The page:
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UCSD Public Health School Dean Explains How Redlining Contributed To Health Disparities

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The coronavirus pandemic's disproportionate impact on Black and Hispanic communities has highlighted long-existing health disparities.

Speaker 1: 00:00 The coronavirus pandemics disproportionate impact on black and Hispanic community. It says highlighted long existing health disparities, KPBS health reporter, Teran, mento digs into the history of how inequities developed. She speaks with dr. Cheryl Anderson of UC San Diego center for excellence in health promotion and equity.

Speaker 2: 00:21 San Diego city Heights neighborhood is seeing a higher rate of coronavirus cases than the County. It's the same trend in Southeast San Diego. These communities that have larger Hispanic and black populations than the region are where the nearly century old and now illegal practice of redlining occurred. That's when a government backed body marked maps of predominantly minority communities in red and labeled them a poor financial investment, black Americans being, um, essentially by policy forced to stay in one part of a community, UC San Diego's. Cheryl Anderson joined me outside the school of public health, where she's Dean to explain how this anti-black policy led to the health disparities. We're seeing today in black and even Hispanic communities, the start lines are different. And so you now have, uh, certain neighborhoods that by sheer structure and design don't get resources. She says those disproportionate jumping off points became exacerbated over time.

Speaker 2: 01:21 And then you look up and you see outcomes, whether they be educational in nature or health in nature. And you say, Oh, it must be that there's something wrong with black people because black people are having these poor outcomes. No black people were by policy, forced into neighborhoods that were not developed that were not invested in, give me a specific example of a lack of investment. So in San Diego, um, much of our counties activities are based on a concept of three, four 50 and three, four 50 is a way that we think about chronic disease prevention in that three behaviors are responsible for four health conditions that are responsible for the mortality of 50% of our County. And these figures play out across the country as well. When you look at those three behaviors, they are physical inactivity, inadequate diets, and tobacco use. When you think about where in our region, you have the least ability to be active, right?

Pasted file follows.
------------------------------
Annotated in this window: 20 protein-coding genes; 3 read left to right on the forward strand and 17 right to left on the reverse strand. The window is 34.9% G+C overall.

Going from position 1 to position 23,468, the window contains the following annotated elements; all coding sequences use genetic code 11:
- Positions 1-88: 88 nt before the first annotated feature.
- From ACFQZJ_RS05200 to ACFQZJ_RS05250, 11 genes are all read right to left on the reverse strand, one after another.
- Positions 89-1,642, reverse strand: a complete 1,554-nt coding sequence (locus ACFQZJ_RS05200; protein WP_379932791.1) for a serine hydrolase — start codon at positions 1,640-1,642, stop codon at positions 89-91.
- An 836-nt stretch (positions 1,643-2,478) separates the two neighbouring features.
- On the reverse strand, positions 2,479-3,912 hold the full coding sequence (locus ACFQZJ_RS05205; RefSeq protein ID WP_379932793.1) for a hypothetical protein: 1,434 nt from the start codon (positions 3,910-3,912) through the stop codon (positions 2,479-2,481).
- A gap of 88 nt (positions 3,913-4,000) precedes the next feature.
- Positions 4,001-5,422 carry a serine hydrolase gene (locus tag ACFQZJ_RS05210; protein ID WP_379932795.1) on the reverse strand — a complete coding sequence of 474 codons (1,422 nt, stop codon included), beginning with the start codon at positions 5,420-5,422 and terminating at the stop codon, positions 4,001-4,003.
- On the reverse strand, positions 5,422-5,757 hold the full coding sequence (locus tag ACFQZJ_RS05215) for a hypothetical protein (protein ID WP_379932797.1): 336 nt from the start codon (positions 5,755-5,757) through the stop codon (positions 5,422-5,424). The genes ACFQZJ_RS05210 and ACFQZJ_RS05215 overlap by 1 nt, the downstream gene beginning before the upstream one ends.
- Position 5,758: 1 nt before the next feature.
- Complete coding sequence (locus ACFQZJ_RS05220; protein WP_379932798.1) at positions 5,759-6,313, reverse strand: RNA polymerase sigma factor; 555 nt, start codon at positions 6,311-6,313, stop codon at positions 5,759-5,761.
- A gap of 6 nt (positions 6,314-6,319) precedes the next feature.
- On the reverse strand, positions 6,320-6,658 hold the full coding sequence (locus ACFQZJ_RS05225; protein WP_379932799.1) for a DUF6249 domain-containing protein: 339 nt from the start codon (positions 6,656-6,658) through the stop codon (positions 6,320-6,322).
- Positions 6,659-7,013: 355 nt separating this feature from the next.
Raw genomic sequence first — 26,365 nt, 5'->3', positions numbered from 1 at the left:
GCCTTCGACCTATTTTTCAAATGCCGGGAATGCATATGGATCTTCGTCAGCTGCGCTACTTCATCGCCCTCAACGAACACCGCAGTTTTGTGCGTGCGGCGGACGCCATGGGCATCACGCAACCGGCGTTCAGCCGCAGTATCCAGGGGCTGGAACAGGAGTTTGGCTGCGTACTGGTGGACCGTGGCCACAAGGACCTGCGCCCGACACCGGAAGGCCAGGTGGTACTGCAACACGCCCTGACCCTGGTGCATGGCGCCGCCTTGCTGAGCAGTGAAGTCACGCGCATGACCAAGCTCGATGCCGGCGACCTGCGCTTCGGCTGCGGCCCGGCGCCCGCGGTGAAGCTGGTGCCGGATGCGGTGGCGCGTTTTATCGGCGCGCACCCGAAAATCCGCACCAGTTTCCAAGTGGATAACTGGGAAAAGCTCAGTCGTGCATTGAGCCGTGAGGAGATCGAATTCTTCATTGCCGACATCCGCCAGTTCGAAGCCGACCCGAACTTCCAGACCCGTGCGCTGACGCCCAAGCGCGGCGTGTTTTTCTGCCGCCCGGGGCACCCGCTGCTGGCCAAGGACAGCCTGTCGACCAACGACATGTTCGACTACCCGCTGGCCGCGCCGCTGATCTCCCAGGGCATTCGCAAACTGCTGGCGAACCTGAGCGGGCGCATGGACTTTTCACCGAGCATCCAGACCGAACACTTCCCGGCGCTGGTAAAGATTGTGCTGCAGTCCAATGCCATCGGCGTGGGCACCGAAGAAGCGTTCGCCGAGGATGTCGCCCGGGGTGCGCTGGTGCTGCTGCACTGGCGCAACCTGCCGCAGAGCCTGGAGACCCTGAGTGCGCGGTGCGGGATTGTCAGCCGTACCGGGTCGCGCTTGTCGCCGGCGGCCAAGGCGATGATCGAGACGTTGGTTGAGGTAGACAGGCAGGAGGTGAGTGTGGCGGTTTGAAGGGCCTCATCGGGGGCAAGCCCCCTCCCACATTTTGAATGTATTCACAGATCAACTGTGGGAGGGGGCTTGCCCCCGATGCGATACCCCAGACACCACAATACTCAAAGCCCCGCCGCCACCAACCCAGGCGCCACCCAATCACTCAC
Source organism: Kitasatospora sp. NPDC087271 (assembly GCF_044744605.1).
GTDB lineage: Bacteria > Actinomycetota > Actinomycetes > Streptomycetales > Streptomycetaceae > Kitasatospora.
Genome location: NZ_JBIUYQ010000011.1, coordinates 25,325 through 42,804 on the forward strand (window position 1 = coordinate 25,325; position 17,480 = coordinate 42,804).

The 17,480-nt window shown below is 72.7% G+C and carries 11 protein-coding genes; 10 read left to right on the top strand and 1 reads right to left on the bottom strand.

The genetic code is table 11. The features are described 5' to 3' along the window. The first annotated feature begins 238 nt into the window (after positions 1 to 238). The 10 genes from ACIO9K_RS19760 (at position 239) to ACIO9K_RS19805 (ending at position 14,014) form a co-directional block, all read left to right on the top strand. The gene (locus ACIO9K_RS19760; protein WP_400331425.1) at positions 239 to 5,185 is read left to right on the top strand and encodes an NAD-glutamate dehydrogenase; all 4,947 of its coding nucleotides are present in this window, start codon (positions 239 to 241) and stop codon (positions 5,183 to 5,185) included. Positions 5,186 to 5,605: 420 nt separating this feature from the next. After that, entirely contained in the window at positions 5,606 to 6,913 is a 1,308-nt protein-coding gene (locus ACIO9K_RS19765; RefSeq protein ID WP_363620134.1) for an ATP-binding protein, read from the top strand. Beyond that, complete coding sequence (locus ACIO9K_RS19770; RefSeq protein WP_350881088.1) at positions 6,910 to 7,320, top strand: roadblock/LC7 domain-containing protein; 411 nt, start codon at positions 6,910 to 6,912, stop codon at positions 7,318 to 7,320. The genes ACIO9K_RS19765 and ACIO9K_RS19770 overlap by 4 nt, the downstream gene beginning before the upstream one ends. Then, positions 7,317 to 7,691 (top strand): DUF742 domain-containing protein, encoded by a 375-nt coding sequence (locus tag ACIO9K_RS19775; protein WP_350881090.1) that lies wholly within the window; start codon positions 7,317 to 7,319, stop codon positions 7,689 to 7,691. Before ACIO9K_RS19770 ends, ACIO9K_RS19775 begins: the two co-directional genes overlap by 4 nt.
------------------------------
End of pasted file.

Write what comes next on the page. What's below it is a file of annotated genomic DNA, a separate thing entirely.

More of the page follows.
Speaker 2: 02:29 So you've got a system that is, um, that is more likely to result in you being physically inactive, where you see few grocery stores, few, um, opportunities to get really adequate nutrition, whether it's where you're living or where you're working or where you're playing. You also see tobacco use being rampant, um, because the sales of tobacco products are more so in those neighborhoods that in other neighborhoods, those are examples of how the lack of investment in, in certain communities where people have been forced to live because of policies around housing, all tied together to then impact health outcomes. So you have a policy around housing that then settles people in a neighborhood where it is more likely to have tobacco and alcohol sold to you where you are less likely to have green space and be physically active, where you are less likely to have access to, uh, grocery stores that allow you to nourish yourself in ways that are more, um, adequate says, this goes back to zoning and planning decision.